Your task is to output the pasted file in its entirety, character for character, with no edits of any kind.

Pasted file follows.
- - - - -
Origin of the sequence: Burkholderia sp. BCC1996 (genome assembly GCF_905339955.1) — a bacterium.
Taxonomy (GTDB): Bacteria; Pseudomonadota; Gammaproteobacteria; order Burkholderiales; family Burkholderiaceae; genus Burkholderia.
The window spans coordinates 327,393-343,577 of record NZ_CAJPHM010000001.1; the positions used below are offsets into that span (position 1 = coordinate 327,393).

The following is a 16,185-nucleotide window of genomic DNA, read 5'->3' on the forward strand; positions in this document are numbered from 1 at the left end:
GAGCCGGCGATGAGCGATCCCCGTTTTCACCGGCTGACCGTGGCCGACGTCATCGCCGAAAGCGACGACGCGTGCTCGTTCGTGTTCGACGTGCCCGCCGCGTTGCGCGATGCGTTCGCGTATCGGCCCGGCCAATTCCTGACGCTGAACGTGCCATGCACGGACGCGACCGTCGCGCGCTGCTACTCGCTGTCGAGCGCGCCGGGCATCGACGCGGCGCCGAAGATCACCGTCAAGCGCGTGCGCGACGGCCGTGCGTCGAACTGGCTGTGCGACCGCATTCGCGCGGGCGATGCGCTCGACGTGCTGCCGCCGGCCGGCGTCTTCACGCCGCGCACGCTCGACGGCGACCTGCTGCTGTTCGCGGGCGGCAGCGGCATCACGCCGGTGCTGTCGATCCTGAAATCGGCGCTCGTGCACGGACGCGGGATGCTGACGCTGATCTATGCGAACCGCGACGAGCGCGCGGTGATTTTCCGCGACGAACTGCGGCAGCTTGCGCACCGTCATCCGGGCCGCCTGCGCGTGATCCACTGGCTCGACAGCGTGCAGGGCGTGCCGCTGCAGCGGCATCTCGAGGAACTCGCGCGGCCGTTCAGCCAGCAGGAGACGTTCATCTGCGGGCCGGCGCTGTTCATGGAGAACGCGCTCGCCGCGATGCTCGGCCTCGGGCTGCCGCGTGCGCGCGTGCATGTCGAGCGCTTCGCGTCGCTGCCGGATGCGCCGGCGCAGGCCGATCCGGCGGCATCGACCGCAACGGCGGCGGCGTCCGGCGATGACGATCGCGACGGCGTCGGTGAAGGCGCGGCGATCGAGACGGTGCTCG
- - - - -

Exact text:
Origin of the sequence: Burkholderia sp. BCC1996 (genome assembly GCF_905339955.1) — a bacterium.
Taxonomy (GTDB): Bacteria; Pseudomonadota; Gammaproteobacteria; order Burkholderiales; family Burkholderiaceae; genus Burkholderia.
The window spans coordinates 327,393-343,577 of record NZ_CAJPHM010000001.1; the positions used below are offsets into that span (position 1 = coordinate 327,393).

The following is a 16,185-nucleotide window of genomic DNA, read 5'->3' on the forward strand; positions in this document are numbered from 1 at the left end:
GAGCCGGCGATGAGCGATCCCCGTTTTCACCGGCTGACCGTGGCCGACGTCATCGCCGAAAGCGACGACGCGTGCTCGTTCGTGTTCGACGTGCCCGCCGCGTTGCGCGATGCGTTCGCGTATCGGCCCGGCCAATTCCTGACGCTGAACGTGCCATGCACGGACGCGACCGTCGCGCGCTGCTACTCGCTGTCGAGCGCGCCGGGCATCGACGCGGCGCCGAAGATCACCGTCAAGCGCGTGCGCGACGGCCGTGCGTCGAACTGGCTGTGCGACCGCATTCGCGCGGGCGATGCGCTCGACGTGCTGCCGCCGGCCGGCGTCTTCACGCCGCGCACGCTCGACGGCGACCTGCTGCTGTTCGCGGGCGGCAGCGGCATCACGCCGGTGCTGTCGATCCTGAAATCGGCGCTCGTGCACGGACGCGGGATGCTGACGCTGATCTATGCGAACCGCGACGAGCGCGCGGTGATTTTCCGCGACGAACTGCGGCAGCTTGCGCACCGTCATCCGGGCCGCCTGCGCGTGATCCACTGGCTCGACAGCGTGCAGGGCGTGCCGCTGCAGCGGCATCTCGAGGAACTCGCGCGGCCGTTCAGCCAGCAGGAGACGTTCATCTGCGGGCCGGCGCTGTTCATGGAGAACGCGCTCGCCGCGATGCTCGGCCTCGGGCTGCCGCGTGCGCGCGTGCATGTCGAGCGCTTCGCGTCGCTGCCGGATGCGCCGGCGCAGGCCGATCCGGCGGCATCGACCGCAACGGCGGCGGCGTCCGGCGATGACGATCGCGACGGCGTCGGTGAAGGCGCGGCGATCGAGACGGTGCTCG